We stopped for lunch at Peso da Regua before moving on to Amarante where we had an unfortunate coming together with the walls of a lane which turned out to be just about a centimetre narrower than the van. It ended up in one of those situations where no matter whether you go forwards or backwards you know that it’s going to be expensive. Bugger!
The campsite we’d intended to use in Amarante turned out to be closed until mid-June so we ended up parking on a market site alongside the River Tamega which turned out to be a good base for exploring the town. An evening meal in a local bar watching the first half of a very indifferent Europa Cup Final between Chelsea and Arsenal in Baku helped to restore a certain amount of soporific calm after the day’s frustrations. We weren’t entirely sure whether FARTURAS was a comment on the day’s frustrations, a summary of the football match or a local delicacy, but eventually decided that it was probably all three.
From Braganza we moved on to Chaves and were lucky to find a quiet campsite next to the river and only a short cycle ride from the centre of the old town which has kept much of its original architecture and charm. We spent a couple of nights there before heading south across the Sierra da Padrela which is the high ground that sits to the east of Villa Real and leads down into the upper Douro valley. The descent into the valley itself is spectacular with great views of the extensive terracing that’s been created over hundreds of years in order to make use of every inch of available space for the growing of grapes. The soil, what little there is of it, is already baked rock hard this early in the year and it’s difficult to see how anything can grow here – let alone produce some of the world’s best known wine. Apparently the vine roots can go down seven metres and the soil (or schist as it’s known) contains mica which helps to keep the roots cool and contributes to the sweetness of the grapes.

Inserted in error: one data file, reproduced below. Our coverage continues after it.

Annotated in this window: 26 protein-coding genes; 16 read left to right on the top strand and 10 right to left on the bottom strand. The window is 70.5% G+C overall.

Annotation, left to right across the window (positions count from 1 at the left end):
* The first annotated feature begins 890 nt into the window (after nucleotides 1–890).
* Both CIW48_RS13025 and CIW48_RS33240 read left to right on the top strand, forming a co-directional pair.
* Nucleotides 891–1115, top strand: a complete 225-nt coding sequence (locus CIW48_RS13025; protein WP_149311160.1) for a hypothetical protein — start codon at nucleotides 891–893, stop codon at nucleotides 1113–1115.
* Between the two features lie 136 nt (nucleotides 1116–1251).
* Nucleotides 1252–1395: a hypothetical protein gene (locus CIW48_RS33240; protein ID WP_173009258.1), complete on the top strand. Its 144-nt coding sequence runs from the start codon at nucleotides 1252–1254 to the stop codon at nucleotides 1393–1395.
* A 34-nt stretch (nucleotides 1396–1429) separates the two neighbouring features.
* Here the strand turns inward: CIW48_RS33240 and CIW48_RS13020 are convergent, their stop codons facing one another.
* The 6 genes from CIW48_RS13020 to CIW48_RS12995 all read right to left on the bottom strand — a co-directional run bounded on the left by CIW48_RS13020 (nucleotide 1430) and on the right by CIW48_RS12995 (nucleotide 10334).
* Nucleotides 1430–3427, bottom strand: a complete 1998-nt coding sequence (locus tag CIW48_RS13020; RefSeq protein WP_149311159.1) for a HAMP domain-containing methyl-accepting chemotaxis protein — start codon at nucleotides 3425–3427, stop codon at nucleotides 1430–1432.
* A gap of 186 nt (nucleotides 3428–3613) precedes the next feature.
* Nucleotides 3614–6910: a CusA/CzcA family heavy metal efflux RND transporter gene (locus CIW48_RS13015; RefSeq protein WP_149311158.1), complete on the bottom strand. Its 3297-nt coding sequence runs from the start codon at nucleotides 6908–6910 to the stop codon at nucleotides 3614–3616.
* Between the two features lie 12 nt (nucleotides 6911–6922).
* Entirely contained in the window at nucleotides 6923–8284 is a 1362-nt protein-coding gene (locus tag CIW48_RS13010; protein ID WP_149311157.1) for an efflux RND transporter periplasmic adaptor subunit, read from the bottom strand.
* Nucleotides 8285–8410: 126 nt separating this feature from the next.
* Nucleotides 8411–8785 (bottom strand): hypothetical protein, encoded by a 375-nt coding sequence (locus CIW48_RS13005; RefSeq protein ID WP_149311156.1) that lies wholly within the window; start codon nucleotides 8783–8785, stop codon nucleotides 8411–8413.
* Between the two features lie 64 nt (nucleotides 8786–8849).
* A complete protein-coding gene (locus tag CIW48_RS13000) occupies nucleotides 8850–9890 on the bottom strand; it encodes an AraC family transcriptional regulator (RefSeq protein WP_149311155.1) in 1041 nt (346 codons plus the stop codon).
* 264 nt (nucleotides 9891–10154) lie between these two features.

We crossed the Douro at Pinhao which is the collecting centre for the fermented grape juice before it’s shipped down the river to Porto in January or February each year. It’s also the destination for the large river cruise ships which bring tourists up the river in what looks to be considerable comfort to enjoy the scenery and no doubt to sample the wine.
We spent the Tuesday night on a quiet camperstop just outside Sao Joaõ da Pesqueira, which is just to the south of the Douro valley. Our cycle the mile or so into the village was rewarded by a beer in a local bar, where I don’t think they can see too many visitors, and on our return to the van a French couple (the only other residents of the site) presented us with a bowlful of fresh cherries which they’d just ‘scrumped’ from a nearby orchard.
….holiday blogs, motoring obsessions and a general account of life in the Ewbank household…..